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Theological Forum discuss Who are the modern Puritans? in the Theology forums; Are there any modern Puritans in todays world or are we restricted to using the term "Puritan" to a period of time frozen in history?...

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    Who are the modern Puritans?

    Are there any modern Puritans in todays world or are we restricted to using the term "Puritan" to a period of time frozen in history?

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    If the term can be used of anyone today, Joel Beeke gets my vote.
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    I actually use the terms Puritan and Covenanter to describe myself. You say "Presbyterian" and most ppl immediately think of the liberal end of PCUSA (in my experience...I know this isn't all). If someone can relate to one of those two groups then they understand when I say I'm a modern puritan/covenanter.
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    Dr. Beeke was the first to come to my mind as well. Many may disagree, but John Piper ranks up there as well.

    peace,

    jm
    Last edited by JM; 11-27-2006 at 08:00 PM. Reason: sp
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    The PB may not like me calling myself Reformed but even us Reformed Baptists can be known as descendants of the Puritans. Just look at Bunyan.

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    PresReformed is offline. Puritanboard Freshman
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    I believe that The Free Presbyterian Church of Scotland is about as Puritan as it gets nowadays.
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    Quote Originally Posted by puritancovenanter View Post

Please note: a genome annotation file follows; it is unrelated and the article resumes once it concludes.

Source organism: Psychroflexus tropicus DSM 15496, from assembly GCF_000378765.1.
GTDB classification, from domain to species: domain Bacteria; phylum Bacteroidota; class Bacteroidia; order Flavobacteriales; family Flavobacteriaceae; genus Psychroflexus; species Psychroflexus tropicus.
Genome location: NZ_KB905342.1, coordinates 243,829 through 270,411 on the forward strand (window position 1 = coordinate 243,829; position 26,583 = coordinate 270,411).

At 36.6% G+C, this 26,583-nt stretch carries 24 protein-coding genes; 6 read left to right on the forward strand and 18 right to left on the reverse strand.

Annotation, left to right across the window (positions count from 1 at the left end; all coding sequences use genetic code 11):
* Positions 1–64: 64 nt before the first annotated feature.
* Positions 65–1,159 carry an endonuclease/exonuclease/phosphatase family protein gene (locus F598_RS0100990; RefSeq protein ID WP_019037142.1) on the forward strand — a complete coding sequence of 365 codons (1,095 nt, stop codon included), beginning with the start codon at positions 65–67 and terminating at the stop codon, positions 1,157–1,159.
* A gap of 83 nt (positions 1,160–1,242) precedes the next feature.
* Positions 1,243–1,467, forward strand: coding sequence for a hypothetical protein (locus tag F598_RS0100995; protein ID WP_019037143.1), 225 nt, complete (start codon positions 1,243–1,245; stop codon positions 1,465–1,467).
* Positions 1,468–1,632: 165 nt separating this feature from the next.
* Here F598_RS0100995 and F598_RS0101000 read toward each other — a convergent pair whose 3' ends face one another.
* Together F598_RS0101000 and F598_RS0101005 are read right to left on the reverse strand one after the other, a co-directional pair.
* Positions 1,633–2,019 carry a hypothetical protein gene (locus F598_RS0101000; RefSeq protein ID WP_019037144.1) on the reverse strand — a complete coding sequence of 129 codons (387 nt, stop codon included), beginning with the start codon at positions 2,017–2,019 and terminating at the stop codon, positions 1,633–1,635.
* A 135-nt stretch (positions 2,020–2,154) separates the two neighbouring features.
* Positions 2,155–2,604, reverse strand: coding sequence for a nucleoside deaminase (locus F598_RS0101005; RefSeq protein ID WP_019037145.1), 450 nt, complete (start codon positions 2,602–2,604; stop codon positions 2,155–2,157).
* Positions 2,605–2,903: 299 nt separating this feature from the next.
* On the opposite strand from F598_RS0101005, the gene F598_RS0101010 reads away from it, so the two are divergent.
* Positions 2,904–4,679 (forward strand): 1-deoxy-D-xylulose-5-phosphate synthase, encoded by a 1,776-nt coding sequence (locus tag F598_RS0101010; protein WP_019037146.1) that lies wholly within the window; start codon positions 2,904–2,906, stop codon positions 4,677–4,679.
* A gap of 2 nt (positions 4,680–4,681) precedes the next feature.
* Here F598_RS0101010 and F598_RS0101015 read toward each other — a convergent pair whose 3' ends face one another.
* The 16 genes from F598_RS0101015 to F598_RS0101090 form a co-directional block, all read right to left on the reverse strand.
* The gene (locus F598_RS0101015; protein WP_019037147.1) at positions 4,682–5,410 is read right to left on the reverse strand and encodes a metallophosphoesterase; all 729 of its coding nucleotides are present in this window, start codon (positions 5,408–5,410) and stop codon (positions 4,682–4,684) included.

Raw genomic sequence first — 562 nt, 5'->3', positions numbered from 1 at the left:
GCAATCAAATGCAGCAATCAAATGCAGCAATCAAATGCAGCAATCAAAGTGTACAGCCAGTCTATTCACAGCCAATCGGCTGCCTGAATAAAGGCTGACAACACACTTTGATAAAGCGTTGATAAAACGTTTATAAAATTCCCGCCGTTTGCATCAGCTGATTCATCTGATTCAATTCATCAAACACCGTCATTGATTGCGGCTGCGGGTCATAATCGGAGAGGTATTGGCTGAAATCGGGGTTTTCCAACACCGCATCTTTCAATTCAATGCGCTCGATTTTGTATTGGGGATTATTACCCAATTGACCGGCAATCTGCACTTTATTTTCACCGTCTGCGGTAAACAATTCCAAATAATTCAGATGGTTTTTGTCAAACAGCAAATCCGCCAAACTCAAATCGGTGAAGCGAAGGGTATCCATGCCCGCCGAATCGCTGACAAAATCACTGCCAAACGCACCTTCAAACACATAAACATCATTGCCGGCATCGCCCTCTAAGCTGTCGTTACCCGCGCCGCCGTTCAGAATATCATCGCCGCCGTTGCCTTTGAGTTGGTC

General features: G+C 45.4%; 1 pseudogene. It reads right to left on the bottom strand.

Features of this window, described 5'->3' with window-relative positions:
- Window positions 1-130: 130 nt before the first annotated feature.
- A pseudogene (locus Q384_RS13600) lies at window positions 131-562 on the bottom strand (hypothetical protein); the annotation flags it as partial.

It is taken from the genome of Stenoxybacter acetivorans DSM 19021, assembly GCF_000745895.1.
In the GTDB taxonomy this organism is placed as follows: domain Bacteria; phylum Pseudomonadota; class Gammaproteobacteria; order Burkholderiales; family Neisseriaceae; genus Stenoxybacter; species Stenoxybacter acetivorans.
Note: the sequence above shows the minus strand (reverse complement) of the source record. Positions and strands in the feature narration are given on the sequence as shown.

The PB may not like me calling myself Reformed but even us Reformed Baptists can be known as descendants of the Puritans. Just look at Bunyan.
    Amen! Then again, I'm a bit of a Rebel...the Lee and Jackson type.
    [FONT=Book Antiqua][SIZE=2][COLOR=black]Ivan Schoen ~ [/COLOR][/SIZE][/FONT][FONT=Book Antiqua][SIZE=2][COLOR=black]The Church in [/COLOR][/SIZE][/FONT][FONT=Book Antiqua][SIZE=2][COLOR=black]Poplar Grove, IL[/COLOR][/SIZE][/FONT]
    [SIZE=2][FONT=Book Antiqua][COLOR=black]=================================[/COLOR][/FONT][/SIZE]
    [LEFT][SIZE=2][FONT=Book Antiqua][COLOR=black][SIZE=2][FONT=Book Antiqua][COLOR=black]"As a single footstep will not make a path on the earth, so a single thought will not make a pathway in the mind. To make a deep physical path, we walk again and again. To make a deep mental path, we must think over and over the kind of thoughts we wish to dominate our lives." ~ Henry David Thoreau[/COLOR][/FONT][/SIZE][/COLOR][/FONT][/SIZE][SIZE=2][FONT=Book Antiqua][COLOR=black][/LEFT]
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    Quote Originally Posted by crhoades View Post
    If the term can be used of anyone today, Joel Beeke gets my vote.
    Frankly, he is the first person to come to my mind too.
    [FONT=Book Antiqua][SIZE=2][COLOR=black]Ivan Schoen ~ [/COLOR][/SIZE][/FONT][FONT=Book Antiqua][SIZE=2][COLOR=black]The Church in [/COLOR][/SIZE][/FONT][FONT=Book Antiqua][SIZE=2][COLOR=black]Poplar Grove, IL[/COLOR][/SIZE][/FONT]
    [SIZE=2][FONT=Book Antiqua][COLOR=black]=================================[/COLOR][/FONT][/SIZE]
    [LEFT][SIZE=2][FONT=Book Antiqua][COLOR=black][SIZE=2][FONT=Book Antiqua][COLOR=black]"As a single footstep will not make a path on the earth, so a single thought will not make a pathway in the mind. To make a deep physical path, we walk again and again. To make a deep mental path, we must think over and over the kind of thoughts we wish to dominate our lives." ~ Henry David Thoreau[/COLOR][/FONT][/SIZE][/COLOR][/FONT][/SIZE][SIZE=2][FONT=Book Antiqua][COLOR=black][/LEFT]